Shareholders at the MAN annual general meeting (AGM) today have spoken out against Ferdinand Piech, who is likely to be appointed head of the supervisory board at the meeting.

One shareholder spoke of Piech's 'bad style'. According to Automobilwoche, another said that MAN's CEO, Hakan Samuelsson, had done so much to make MAN a highly profitable company that his removal would not be a good result.

Piech's appointment at the head of the MAN supervisory board is expected to smooth the way for a merger with Scania and VW's Brazilian commercial vehicles operation, but Samuelsson's future in a newly merged company is not guaranteed. There was also criticism of Piech's age. At 70, one shareholder said, he "should take his finger off stock exchange quoted companies."

These criticisms are largely academic. As Volkswagen is by far the largest MAN shareholder with over 30% of the shares, objections from small shareholders will hold little weight.

MAN announced today that it would raise its targeted returns and set a new average ROS target of 8.5% through to 2010. Recent ROS has been 6.0%. "In order to attain this new benchmark, we will have to implement structural improvements of EUR250m over the coming years," said Samuelsson.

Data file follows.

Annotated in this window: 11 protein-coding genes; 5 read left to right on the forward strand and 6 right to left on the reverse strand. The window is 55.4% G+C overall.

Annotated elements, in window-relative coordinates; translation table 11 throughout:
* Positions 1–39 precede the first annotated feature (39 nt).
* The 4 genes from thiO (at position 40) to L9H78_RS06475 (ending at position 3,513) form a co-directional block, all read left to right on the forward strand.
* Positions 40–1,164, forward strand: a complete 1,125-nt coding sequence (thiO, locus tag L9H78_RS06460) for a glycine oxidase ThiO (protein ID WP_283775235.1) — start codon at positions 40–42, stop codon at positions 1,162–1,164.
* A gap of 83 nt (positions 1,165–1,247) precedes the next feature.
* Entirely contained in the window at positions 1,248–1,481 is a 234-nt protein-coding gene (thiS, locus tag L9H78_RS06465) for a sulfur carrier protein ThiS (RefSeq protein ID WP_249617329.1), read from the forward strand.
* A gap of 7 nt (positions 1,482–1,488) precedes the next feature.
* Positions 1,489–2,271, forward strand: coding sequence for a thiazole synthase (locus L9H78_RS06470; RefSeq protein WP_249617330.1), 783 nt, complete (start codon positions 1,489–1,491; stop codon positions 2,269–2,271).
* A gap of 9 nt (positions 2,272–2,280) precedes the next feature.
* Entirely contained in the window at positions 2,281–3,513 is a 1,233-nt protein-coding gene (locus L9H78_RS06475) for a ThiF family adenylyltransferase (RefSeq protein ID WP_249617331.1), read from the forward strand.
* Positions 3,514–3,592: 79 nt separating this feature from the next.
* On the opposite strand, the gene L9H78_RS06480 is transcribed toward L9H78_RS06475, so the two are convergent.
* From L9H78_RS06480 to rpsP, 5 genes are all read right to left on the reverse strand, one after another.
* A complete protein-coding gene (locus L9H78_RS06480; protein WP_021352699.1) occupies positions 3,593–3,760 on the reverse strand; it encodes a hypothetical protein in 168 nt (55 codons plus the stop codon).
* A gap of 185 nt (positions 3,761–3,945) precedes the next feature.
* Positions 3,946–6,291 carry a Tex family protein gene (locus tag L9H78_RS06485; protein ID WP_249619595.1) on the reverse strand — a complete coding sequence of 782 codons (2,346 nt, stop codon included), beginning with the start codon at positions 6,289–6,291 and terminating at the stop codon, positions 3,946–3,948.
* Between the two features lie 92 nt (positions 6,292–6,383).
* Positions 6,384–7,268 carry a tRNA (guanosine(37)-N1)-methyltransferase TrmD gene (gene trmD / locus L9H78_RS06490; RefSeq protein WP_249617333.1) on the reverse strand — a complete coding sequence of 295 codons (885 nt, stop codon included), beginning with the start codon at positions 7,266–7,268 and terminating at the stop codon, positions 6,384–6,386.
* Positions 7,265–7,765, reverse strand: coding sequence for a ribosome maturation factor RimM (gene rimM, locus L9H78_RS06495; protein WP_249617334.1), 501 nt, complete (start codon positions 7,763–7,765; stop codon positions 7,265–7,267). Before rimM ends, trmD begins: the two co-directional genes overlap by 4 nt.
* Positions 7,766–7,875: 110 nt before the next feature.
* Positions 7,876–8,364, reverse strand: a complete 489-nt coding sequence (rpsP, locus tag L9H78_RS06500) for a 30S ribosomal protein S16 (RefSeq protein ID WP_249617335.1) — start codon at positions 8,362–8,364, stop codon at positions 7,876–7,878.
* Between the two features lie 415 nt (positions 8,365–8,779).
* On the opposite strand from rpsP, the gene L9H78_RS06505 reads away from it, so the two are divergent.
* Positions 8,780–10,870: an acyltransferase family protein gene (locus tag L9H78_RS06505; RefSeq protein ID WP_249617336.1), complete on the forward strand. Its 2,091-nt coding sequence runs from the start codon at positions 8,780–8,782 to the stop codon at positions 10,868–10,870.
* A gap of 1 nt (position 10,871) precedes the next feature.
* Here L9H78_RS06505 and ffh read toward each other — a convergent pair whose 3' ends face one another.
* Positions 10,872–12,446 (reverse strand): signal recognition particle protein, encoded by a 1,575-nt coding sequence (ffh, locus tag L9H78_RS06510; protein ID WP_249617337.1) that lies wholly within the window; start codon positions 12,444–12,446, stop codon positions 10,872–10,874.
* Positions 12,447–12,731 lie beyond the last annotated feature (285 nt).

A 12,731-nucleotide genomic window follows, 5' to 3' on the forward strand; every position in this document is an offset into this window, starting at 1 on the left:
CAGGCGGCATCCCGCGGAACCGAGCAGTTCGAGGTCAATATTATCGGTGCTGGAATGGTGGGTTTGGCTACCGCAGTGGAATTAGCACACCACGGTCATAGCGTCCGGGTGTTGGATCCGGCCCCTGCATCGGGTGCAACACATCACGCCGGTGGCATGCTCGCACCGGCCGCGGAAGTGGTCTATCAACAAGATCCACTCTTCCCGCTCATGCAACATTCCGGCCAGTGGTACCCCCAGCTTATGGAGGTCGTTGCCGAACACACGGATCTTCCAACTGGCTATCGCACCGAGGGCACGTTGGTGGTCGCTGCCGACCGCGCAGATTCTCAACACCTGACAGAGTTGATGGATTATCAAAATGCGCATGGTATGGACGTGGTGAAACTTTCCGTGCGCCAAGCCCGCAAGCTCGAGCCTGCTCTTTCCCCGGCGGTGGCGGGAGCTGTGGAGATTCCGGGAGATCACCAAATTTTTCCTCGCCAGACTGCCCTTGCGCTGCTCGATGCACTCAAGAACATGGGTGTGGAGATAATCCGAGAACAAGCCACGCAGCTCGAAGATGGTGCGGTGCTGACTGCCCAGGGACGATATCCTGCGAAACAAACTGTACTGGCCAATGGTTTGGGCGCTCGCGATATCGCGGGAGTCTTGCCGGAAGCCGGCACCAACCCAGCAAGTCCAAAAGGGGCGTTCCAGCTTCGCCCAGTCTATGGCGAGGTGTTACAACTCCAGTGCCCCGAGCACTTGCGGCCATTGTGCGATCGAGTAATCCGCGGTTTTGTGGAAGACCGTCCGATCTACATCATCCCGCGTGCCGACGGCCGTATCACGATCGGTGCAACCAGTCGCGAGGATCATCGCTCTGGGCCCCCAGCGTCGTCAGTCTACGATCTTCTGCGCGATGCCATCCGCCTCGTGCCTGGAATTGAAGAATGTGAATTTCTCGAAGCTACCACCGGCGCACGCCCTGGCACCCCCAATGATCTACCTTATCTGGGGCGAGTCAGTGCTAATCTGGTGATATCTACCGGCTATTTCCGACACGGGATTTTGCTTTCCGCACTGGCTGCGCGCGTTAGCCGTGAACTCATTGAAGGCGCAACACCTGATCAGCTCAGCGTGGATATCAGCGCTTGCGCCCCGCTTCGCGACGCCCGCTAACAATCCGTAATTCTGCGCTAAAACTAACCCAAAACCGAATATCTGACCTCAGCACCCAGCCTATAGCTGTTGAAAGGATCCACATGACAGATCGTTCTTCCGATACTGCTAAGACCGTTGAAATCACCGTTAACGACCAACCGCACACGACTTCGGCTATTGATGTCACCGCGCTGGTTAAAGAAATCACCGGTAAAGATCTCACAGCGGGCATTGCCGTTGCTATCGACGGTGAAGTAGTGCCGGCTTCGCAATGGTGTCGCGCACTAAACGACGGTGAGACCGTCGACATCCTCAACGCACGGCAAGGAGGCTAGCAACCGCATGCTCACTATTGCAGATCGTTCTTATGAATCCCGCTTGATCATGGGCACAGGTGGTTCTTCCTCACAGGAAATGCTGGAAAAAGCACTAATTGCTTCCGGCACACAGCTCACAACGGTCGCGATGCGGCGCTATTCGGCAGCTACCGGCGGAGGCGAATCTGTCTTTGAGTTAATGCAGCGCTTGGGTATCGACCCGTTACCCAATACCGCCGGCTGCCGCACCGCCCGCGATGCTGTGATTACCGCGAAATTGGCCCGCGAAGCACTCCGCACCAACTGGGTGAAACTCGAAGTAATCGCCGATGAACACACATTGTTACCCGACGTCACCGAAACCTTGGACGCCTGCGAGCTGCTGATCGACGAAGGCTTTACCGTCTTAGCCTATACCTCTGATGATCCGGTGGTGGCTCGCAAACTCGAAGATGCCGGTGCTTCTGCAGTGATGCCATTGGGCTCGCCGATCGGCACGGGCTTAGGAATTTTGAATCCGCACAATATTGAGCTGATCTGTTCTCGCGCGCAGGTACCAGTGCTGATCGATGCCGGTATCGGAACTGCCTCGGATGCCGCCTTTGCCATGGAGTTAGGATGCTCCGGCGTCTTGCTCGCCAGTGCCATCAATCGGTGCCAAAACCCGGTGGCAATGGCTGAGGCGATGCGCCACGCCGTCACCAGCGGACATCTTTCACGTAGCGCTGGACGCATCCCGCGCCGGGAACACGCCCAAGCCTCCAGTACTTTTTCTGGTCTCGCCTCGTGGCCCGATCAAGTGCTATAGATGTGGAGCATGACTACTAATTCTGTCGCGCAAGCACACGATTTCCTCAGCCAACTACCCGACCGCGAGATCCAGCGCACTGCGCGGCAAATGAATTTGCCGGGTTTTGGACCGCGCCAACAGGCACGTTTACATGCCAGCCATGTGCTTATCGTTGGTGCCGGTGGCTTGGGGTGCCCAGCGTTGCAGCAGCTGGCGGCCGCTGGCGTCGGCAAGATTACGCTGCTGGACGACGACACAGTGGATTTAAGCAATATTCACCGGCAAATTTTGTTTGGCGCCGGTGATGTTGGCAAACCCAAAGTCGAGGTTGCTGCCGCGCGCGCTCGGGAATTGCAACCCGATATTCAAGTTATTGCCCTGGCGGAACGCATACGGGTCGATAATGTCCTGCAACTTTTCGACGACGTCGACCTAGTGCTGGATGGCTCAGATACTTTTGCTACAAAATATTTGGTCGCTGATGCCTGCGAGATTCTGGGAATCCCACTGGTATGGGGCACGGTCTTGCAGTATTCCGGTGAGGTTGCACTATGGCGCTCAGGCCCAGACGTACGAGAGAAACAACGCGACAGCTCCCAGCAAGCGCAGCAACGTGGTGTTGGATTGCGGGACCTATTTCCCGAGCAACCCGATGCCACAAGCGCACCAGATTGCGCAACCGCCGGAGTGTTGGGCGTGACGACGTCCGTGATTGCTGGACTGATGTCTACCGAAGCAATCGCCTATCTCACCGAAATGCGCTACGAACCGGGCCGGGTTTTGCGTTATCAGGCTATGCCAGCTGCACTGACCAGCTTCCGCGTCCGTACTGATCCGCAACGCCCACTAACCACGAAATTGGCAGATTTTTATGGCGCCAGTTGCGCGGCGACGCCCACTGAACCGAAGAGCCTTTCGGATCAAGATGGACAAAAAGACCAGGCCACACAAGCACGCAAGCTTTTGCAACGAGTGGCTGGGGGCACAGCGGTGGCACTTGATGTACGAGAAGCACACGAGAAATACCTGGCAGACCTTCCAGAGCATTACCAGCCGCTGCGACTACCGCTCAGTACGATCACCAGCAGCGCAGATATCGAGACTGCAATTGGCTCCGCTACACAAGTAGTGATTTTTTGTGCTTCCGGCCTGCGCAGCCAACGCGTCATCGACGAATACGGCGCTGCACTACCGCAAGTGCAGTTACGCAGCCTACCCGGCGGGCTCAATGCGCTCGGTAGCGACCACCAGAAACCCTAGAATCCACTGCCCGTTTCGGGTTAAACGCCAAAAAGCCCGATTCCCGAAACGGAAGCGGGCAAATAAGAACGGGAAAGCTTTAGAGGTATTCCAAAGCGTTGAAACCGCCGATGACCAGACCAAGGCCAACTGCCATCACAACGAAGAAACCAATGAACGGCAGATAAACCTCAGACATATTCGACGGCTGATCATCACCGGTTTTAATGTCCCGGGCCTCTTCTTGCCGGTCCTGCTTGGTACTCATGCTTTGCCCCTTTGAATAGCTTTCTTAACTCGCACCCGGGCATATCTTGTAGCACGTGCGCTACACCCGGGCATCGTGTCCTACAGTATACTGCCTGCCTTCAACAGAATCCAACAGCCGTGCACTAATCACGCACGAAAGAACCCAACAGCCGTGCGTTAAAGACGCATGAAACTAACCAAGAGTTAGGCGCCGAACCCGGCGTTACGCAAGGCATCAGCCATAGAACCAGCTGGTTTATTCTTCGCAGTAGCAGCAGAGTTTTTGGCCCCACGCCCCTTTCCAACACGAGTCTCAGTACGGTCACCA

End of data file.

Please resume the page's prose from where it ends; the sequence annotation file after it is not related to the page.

In future, the ROCE target will be at least 22% (up from 18%). To upgrade profitability the executive board has defined a number of essential measures: Commercial vehicles will further strengthen its operations in such growth markets as C&E Europe and expand its sales and service networks.

Diesel engines and turbo machinery will rigorously broaden worldwide their profitable service business. At industrial services low-margin activities will be improved.

"We have set ourselves ambitious targets for both the group and the individual business areas; in view of what we have so far achieved, these targets are realistic," added Samuelsson. Parallel to these profitability targets, it is also planned to push ahead with the expansion of all business areas; for the period up to 2010, this represents an annual growth of 10%.